Next thing Fraser knew, Ray was curling forwards and turning on the radio. “Tried this yet?” he asked. Fraser shook his head, not taking his eyes off the road ahead. It had started to snow just before they left, and although it wasn’t too heavy yet he didn’t want to risk skidding. He hadn’t had the chance to try the vehicle out in heavy snow or ice yet, although Ray had checked everything over and insisted it was in good shape for most any eventuality.
“Hey!” Ray said, sounding surprisingly happy. “This thing looks pretty good. You’ve got your FM and AM radio here... manual tuner... pretty big speaker...”
He fiddled with it for a while. Fraser caught a few snatches of music and talk radio and finally Ray settled on a local station with a fairly good signal. Ray and Dief howled and whistled along to some classic rock songs that Fraser only recognised from his years spent in Chicago, and although it still wasn’t the music Fraser would have chosen, he privately admitted that he was starting to see the appeal.
“Hey, Fraser,” Ray said, urgently, peering out of the windscreen, his glasses balancing precariously on the end of his nose. “Look, there’s that motel in five miles. I’m beat, I bet you’re beat. It’s too dark out here tonight, it’s freaking me out.”
Fraser glanced at him sidelong. He’d been prepared to argue wholeheartedly against stopping, but something about the sight of Ray, rumpled and tired and with a crease between his eyebrows... took the argument out of him. And it was very dark. It was a new moon, and the sky had been overcast all day, and seemed no better at night.
“Right you are, Ray,” Fraser said.
“What?” Ray said. “I was all ready to fight my case.”
“Oh. Well, I agree with you already.”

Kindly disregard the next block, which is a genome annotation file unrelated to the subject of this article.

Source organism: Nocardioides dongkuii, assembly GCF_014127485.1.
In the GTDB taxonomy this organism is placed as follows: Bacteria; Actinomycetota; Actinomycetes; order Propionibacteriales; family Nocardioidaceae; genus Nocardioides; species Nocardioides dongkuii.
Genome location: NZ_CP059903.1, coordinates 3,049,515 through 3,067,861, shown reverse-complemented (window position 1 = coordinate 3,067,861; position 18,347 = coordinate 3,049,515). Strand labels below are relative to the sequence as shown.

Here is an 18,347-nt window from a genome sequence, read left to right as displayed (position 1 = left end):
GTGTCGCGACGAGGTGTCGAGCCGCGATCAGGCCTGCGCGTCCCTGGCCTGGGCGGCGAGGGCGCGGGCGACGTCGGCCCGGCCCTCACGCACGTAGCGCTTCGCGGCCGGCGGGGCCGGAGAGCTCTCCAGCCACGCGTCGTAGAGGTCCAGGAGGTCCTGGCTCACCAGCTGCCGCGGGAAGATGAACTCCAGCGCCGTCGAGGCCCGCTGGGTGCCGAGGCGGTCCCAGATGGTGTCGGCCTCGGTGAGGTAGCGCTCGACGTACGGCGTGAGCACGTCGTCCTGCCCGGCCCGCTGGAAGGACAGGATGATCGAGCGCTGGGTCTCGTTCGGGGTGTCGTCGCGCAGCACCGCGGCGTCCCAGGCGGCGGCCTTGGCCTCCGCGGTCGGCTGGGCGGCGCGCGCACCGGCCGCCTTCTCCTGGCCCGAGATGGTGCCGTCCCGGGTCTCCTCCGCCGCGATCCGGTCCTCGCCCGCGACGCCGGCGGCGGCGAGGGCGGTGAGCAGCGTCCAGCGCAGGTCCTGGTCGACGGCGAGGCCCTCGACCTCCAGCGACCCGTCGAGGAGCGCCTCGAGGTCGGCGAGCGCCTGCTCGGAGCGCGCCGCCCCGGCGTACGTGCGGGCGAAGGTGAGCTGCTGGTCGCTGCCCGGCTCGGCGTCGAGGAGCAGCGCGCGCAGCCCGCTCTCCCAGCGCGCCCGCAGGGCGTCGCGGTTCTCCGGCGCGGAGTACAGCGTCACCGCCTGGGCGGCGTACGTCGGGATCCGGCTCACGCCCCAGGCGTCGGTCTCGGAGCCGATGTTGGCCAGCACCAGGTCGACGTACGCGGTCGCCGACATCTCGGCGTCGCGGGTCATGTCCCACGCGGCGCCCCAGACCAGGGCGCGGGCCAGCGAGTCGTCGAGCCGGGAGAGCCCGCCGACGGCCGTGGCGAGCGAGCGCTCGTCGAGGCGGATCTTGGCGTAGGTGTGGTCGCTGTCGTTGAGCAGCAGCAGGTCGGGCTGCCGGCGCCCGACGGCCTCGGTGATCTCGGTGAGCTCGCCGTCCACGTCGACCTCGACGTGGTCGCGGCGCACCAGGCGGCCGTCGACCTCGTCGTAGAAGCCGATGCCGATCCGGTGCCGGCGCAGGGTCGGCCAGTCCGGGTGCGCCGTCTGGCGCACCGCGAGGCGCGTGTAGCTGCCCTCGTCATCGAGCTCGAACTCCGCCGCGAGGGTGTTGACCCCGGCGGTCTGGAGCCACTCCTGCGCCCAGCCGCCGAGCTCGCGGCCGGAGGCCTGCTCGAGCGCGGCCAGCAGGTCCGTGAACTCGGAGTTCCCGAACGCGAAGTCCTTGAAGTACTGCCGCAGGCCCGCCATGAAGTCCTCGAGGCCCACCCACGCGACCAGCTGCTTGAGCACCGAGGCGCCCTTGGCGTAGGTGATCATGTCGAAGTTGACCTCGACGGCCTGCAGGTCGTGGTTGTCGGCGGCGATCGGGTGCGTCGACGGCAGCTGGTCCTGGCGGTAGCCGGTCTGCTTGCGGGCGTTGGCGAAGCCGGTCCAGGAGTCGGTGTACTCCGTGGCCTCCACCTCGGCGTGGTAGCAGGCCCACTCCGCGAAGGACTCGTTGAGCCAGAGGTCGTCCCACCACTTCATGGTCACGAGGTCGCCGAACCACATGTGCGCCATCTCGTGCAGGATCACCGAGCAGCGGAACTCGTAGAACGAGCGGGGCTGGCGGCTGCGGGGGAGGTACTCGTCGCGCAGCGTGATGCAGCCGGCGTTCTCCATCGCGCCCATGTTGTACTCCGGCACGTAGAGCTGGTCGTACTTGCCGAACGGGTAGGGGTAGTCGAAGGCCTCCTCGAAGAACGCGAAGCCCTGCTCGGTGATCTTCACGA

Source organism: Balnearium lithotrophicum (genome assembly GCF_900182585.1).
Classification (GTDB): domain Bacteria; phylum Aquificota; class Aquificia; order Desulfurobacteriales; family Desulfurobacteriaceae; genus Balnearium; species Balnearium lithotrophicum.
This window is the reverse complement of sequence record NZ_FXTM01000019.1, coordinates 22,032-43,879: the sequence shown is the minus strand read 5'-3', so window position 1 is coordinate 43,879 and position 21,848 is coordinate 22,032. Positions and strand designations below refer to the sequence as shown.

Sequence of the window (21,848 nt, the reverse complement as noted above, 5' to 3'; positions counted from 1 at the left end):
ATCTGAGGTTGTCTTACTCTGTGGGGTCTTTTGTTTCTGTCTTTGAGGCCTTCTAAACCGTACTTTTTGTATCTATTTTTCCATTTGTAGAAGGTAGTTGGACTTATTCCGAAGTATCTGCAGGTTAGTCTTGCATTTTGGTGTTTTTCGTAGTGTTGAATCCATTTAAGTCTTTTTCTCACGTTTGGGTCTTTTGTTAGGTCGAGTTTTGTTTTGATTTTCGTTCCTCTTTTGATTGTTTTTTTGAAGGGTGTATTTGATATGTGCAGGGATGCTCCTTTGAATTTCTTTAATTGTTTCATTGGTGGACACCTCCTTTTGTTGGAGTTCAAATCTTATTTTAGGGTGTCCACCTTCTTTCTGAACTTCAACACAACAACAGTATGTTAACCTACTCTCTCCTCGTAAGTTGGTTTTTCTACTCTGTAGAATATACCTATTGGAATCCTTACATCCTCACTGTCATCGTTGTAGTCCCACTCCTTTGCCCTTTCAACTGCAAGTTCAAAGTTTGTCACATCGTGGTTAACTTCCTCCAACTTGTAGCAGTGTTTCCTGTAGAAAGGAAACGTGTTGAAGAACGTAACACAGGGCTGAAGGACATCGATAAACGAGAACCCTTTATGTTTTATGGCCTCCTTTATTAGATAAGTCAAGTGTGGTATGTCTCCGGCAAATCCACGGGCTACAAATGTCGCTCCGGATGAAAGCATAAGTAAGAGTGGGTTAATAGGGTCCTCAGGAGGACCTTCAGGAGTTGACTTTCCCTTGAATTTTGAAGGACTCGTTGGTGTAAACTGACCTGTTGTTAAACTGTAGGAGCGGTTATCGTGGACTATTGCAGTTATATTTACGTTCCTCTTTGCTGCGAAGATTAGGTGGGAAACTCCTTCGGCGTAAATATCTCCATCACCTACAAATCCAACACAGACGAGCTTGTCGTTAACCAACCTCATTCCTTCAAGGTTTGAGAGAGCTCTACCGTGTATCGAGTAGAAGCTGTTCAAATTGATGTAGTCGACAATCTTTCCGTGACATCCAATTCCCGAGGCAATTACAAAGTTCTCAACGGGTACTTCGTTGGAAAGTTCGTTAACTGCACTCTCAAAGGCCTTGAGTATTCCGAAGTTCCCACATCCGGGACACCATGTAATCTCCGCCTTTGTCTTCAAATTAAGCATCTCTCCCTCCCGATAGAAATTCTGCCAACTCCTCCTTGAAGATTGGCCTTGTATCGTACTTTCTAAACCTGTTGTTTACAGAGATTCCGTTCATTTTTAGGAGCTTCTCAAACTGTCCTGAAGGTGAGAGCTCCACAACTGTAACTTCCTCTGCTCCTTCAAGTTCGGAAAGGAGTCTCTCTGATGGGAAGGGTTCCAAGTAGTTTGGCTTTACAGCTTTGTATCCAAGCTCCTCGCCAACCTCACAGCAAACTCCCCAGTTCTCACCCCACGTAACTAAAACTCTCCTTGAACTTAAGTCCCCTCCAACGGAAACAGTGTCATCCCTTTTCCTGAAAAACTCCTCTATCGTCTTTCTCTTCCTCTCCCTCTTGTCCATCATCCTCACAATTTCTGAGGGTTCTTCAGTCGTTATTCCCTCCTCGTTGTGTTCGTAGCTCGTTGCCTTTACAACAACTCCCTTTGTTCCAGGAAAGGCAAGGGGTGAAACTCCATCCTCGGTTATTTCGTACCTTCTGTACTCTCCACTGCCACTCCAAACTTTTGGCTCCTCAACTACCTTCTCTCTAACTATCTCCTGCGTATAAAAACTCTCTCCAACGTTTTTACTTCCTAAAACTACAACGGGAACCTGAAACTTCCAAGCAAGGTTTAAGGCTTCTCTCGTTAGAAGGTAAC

“I had some, uh, great points. I was going to persuade you.”
“I’m already persuaded.”
“Huh,” Ray said, and leaned back to ruffle Dief’s fur a bit. “How about that. I thought we’d argue about it for twenty minutes for sure.” He sounded... no, not wistful. But almost wistful. Like somebody had pulled the rug out from under him.
Ray got out of the truck when they pulled into the motel’s parking lot and went to pay for a room. Fraser rubbed his hands together and considered Diefenbaker. “Now, I know that this is not a five-star establishment,” he said. “But the people who work here are hard-working people, and you will treat their property as if it was, ah,” he paused as he tried to think of the name of a fancy hotel, but his mind was curiously blank. “Ah, well,” he said.
Ray appeared at the truck with a set of keys dangling from his middle finger, but before Fraser could get out Ray had clambered back in. It was cold outside, and starting to get very cold in the truck as well. But Ray grinned at Fraser and just said, “Wait a minute. I want to show you something.”
Fraser’s eyebrows shot up, but Ray just grinned, and turned the radio back on. “See, it’s dark outside and we’re in the middle of nowhere...” Ray said. He flicked the radio so that it was receiving AM frequencies. “My parents, you know they’ve always liked to travel around, I used to sometimes go with them for the summer when I was a kid. They loved, uh, Wisconsin, Michigan...” He paused as he concentrated on the radio tuner.
“Yes, Ray,” Fraser said, when he didn’t immediately start talking again.